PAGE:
For over half a century, Germany and Japan have struggled to put World War II behind them. Berger has produced one of the most sophisticated and sensitive treatments yet about how these two countries have contended with their troubled histories. Germany, with perhaps the most horrific legacy of state-sponsored brutality, has made many public expressions of remorse and contrition, adopting a relentlessly negative official narrative of its own past. Japan, in contrast, has tended to see itself as a victim as much as a victimizer. Berger shows that Japanese leaders have in fact acknowledged responsibility for the atrocities the country’s forces committed in the past and have tried to make amends. The trouble is that government apologies and admissions of responsibility are interpreted differently by different audiences. The book’s message to Japanese leaders is that for symbolic acts of reconciliation to succeed, they must simultaneously address the fears and grievances of Japan’s neighbors and undercut nationalist movements at home.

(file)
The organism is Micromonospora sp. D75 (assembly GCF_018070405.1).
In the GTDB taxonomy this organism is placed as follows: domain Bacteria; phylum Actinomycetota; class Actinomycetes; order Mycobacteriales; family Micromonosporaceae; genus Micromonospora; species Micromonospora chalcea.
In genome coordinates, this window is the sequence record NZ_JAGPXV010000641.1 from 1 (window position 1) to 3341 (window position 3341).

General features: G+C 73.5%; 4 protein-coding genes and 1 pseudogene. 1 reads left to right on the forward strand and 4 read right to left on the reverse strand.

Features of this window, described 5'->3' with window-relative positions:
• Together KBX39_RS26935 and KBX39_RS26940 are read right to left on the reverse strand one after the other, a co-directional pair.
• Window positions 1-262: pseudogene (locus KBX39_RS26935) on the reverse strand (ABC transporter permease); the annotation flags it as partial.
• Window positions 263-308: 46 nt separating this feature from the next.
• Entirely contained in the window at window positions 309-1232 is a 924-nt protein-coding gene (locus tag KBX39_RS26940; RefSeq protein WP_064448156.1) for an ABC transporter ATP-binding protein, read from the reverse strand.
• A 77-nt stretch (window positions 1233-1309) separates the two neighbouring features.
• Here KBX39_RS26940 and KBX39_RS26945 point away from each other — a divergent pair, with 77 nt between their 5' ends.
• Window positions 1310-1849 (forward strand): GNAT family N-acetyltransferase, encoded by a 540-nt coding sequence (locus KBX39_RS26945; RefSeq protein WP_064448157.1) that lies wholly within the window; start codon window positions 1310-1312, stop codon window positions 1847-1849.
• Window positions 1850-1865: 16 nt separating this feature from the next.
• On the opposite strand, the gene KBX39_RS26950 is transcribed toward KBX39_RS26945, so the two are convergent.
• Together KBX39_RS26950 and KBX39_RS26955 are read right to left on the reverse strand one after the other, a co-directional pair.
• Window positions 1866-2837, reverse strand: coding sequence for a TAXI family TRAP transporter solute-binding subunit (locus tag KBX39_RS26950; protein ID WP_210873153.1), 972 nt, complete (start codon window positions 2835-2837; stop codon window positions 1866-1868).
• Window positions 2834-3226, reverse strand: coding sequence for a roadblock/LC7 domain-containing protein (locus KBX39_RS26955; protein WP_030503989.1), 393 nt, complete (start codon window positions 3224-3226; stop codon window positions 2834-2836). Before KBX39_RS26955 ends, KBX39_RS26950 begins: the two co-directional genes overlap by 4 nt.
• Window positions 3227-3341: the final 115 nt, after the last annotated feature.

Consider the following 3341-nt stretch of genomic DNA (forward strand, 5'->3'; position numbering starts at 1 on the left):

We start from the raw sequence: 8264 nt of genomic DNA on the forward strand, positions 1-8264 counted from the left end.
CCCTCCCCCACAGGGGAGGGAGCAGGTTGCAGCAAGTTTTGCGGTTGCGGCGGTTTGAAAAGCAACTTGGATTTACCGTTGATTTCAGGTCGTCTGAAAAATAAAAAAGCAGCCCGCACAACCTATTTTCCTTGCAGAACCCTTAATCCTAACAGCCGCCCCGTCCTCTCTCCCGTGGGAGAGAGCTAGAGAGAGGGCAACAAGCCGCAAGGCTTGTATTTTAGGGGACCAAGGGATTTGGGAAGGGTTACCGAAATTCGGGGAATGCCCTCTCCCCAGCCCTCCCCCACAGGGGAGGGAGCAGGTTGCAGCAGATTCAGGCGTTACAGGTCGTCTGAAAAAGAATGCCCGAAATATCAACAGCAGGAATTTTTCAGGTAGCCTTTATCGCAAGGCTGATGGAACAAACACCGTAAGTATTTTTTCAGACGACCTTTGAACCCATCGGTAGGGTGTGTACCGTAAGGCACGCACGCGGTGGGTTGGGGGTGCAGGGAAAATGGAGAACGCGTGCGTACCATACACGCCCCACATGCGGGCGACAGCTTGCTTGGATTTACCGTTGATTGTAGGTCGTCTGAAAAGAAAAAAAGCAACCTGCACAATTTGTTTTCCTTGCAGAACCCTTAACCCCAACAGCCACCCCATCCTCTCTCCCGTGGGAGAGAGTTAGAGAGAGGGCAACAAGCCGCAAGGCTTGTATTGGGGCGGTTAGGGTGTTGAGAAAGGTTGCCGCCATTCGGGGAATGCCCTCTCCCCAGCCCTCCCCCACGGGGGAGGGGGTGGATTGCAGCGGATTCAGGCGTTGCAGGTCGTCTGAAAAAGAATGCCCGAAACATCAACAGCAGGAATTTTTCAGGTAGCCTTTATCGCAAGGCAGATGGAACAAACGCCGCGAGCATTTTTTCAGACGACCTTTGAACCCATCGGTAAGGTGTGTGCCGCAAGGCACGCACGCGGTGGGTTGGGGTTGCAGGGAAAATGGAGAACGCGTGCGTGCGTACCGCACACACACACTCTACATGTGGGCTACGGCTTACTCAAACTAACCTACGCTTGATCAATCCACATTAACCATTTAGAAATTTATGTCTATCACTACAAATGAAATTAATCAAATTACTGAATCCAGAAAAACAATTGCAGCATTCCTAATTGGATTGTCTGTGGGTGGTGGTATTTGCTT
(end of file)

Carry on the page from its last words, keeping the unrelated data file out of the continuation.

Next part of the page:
In This Review
In This Review
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